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Sat, Aug. 17

Pete's Doorman

Ask anyone. A cat is notoriously independent. I can live with that. I have several cats; or rather there are several cats that live in my house. You don't own a cat. You can own a dog, or a horse, but you can't own a cat. They will tolerate you, and sometimes even make a show of affection, but as soon as their needs are met, they're off.

A number of years ago we found two kittens that had been abandoned in the desert. We brought them home and cared for them, and because we could think of no better name at the time, named them "Pete" and "Repeat", or just "R-P."

As all kittens are, they were cute, cuddly and playful. As they got older, they became less cute and playful. They still liked to cuddle, usually at night when we went to bed. They would stake out their spot, and we would have to arrange ourselves around them. Should we fail to accommodate them, they would wait until we were asleep, and then begin to walk on us. It is very difficult to sleep when a cat is walking up and down your body.

We had Pete and R-P for about two years. R-P was yellow and white; Pete was gold with white marks. Both were males and were very unhappy when we had them neutered. I remember Pete sitting on the floor glaring at us. Now I have no idea why he was mad at me, I had had nothing to do with it. My wife and daughter had performed that chore, I was nowhere around. I can only surmise that he felt that guys are supposed to look out for each other.

A few weeks ago while talking with my older sister Frances, she startled me with the comment that she did not think I was a cat person. I guess I should not have been too surprised; my parents did not care for cats. As near as I can recall this resentment began early in their marriage.

They had been married for a short time, and had somehow acquired a cat. One evening, they had occasion to step outside with dinner still sitting on the table. When they came back in, they found the cat on the table helping itself to dinner. Dad went ballistic, mom was appalled, the cat was given a new home, and they both swore that they would never allow another cat in the house.

My dislike was only cursory, and when my new bride wanted a kitten I easily acquiesced. I think that I have always had at least one cat around the house. I never got close to them, it would be my wife's cat; we (the cat and I) would develop a mutual toleration agreement. You sleep on your side of the bed, and I'll sleep on mine.

Perhaps because now that I am older, or maybe because the cats are older, I find that I am much more tolerant of them. I am amazed when they jump in my lap and permit me to pet them, or give them some of my milk, and, perhaps share my bologna sandwich with them.

Have you ever noticed that a relationship with a cat is totally one sided? They will allow you to do for them. Feed them, love them, clean their litter box and buy them catnip and toys, but never they never return a show of affection?

I have tried to understand my cats. I really have. I bought some books that were supposed to help me. The first had the ominous title "Everything cats expect you to know." That sounded good. I was astounded at all the stuff I was supposed to know. No wonder my cats don't like me. They must think I am pretty dumb.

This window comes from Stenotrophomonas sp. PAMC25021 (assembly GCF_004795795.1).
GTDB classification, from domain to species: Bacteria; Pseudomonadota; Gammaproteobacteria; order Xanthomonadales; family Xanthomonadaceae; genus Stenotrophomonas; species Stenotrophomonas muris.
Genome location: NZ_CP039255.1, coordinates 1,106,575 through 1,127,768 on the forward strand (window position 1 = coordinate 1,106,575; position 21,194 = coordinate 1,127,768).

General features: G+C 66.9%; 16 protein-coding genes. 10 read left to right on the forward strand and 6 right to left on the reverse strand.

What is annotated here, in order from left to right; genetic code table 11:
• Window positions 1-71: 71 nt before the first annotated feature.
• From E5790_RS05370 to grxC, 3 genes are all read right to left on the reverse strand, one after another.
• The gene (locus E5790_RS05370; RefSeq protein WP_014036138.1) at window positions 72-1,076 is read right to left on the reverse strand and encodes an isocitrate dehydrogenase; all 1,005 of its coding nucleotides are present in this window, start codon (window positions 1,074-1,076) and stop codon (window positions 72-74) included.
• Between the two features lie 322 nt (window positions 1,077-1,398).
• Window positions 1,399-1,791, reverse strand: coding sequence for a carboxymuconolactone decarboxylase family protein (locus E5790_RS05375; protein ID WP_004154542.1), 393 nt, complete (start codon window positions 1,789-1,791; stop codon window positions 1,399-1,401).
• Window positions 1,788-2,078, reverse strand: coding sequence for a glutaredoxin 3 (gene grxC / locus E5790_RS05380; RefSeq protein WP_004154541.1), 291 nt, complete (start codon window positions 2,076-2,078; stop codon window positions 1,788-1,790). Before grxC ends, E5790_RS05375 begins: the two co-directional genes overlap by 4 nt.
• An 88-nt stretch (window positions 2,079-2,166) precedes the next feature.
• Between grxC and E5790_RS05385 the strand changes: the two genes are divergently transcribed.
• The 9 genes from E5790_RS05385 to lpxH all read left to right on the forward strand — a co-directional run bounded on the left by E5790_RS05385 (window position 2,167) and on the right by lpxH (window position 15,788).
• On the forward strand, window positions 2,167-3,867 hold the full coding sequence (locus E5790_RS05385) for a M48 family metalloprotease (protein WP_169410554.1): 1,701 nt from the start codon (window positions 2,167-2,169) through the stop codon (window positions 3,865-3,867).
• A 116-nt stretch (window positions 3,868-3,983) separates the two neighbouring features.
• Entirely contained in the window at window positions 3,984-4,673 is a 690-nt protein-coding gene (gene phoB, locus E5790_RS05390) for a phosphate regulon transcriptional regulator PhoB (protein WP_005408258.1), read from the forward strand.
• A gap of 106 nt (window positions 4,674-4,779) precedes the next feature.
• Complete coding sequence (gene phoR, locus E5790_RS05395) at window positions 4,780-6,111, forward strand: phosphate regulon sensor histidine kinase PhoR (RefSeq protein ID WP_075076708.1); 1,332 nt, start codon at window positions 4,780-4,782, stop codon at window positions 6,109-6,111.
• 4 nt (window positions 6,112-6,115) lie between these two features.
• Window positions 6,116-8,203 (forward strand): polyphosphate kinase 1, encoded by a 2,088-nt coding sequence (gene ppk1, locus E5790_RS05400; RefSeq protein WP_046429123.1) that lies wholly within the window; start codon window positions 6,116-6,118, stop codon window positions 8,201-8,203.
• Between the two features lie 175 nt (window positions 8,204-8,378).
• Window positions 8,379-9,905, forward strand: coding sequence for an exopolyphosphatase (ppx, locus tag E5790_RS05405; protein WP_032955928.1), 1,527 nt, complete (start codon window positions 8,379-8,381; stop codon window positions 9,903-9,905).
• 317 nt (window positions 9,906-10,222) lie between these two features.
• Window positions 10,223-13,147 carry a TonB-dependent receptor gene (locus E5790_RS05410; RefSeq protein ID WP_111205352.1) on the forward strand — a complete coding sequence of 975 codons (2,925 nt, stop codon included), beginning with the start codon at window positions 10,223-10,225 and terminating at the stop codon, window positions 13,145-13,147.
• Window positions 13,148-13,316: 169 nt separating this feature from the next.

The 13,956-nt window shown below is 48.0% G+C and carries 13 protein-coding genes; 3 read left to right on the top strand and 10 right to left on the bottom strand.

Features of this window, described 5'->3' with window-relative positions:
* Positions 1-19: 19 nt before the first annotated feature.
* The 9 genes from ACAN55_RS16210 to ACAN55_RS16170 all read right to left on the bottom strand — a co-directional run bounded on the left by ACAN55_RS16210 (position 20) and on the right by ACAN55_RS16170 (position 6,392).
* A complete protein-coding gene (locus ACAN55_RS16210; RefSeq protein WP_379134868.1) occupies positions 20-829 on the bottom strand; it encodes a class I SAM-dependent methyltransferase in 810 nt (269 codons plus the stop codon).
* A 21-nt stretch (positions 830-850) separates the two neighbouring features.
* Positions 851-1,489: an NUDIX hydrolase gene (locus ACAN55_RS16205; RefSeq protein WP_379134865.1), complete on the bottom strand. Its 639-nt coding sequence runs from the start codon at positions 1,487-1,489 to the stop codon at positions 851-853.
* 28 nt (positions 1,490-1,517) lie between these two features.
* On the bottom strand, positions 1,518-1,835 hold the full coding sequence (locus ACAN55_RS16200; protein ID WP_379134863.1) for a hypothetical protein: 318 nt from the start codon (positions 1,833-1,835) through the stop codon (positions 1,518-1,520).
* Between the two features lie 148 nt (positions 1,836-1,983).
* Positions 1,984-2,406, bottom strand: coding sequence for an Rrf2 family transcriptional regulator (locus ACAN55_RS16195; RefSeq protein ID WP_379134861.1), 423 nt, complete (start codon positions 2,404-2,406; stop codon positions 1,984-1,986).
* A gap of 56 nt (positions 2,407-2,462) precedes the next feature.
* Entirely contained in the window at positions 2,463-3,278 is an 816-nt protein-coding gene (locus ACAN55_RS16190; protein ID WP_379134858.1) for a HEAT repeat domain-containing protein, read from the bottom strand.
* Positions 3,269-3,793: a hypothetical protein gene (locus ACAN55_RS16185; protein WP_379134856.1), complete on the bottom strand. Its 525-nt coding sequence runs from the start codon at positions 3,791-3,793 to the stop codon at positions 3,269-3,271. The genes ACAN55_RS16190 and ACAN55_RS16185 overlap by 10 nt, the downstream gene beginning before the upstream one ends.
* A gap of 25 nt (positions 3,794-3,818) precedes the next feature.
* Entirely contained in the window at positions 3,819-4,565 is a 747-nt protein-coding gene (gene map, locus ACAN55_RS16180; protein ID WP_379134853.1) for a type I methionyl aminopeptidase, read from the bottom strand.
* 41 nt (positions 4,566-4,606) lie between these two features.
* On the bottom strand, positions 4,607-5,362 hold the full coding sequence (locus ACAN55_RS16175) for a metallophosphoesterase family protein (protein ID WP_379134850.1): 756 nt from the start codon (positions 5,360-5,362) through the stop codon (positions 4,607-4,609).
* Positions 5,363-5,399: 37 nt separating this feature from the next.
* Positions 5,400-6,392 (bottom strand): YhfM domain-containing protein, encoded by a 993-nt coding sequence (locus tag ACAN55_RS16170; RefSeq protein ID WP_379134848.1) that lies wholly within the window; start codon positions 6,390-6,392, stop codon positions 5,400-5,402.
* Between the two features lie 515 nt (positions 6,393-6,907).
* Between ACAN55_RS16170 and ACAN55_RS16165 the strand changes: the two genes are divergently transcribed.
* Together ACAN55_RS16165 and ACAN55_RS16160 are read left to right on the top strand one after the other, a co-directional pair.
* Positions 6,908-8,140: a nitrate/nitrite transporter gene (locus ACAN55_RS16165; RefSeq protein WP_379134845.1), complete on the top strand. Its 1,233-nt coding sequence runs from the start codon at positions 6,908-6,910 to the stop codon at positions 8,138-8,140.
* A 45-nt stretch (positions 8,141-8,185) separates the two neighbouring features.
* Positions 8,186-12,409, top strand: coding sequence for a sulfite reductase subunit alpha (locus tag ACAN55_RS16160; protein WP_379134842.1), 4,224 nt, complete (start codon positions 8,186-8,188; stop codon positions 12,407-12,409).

This book covered all the ways for me to cater to their every whim, need or desire. I have only thumbed through it, reading parts. If my cat expects me to actually read it, then I'm afraid he's going to need more than nine lives. They should just be happy that I buy them food and let them sleep in the house.

Another book I bought was "The official cat I.Q. test." This book offers a number of situations, and possible reactions by the cat to each scenario. I gave my cat this test. It only took three days; he would get bored and start staring out into space. I was not surprised at the result. If this test is accurate, my cat is severely retarded. I guess that is why he will only go in and out the front door instead of using the doggie door on the back porch.

I just received a catalog from a book club I belong to. They had a new book listed. "How to entertain your cat." I won't buy that one. My feeling is if the cat doesn't want to watch the ball game, he can go help my wife clean house.

I am basically a dog person. Dogs are loyal, obedient, eager to please and quick to respond to any display of affection. Whenever I want to go somewhere they are ready. I never have to wait for them to dress or fix their hair. If I want to play ball or go for a walk, they are at the door waiting for me. I've never seen a cat do that.

You can also teach a dog to perform various tricks. You can't teach a cat anything. I have several books on dog training. I have never even seen one on training a cat. I will admit, however, the dog books haven't been very successful, I can't get the dog to read them.

If you were to look in the dictionary under "aloof, stand offish, condescending, and demanding" you would find a picture of Pete. Pete is the epitome of feline condescension. He will wait until I start walking down the hall, them he will jump out and saunter along in front of me. If I suggest he move his butt, he will stop and give me a look like "So what's your problem?" he doesn't understand that my problem is I am trying to get by and he's in the way. But that's Pete.

When I remodeled our house, I installed a "doggie door". Pete will not use it. He insists that we get up and open the front door to let him out, and later to let him back in. I tried to explain to him that I was not a doorman, and was rewarded with "the look", "so what's your problem?"


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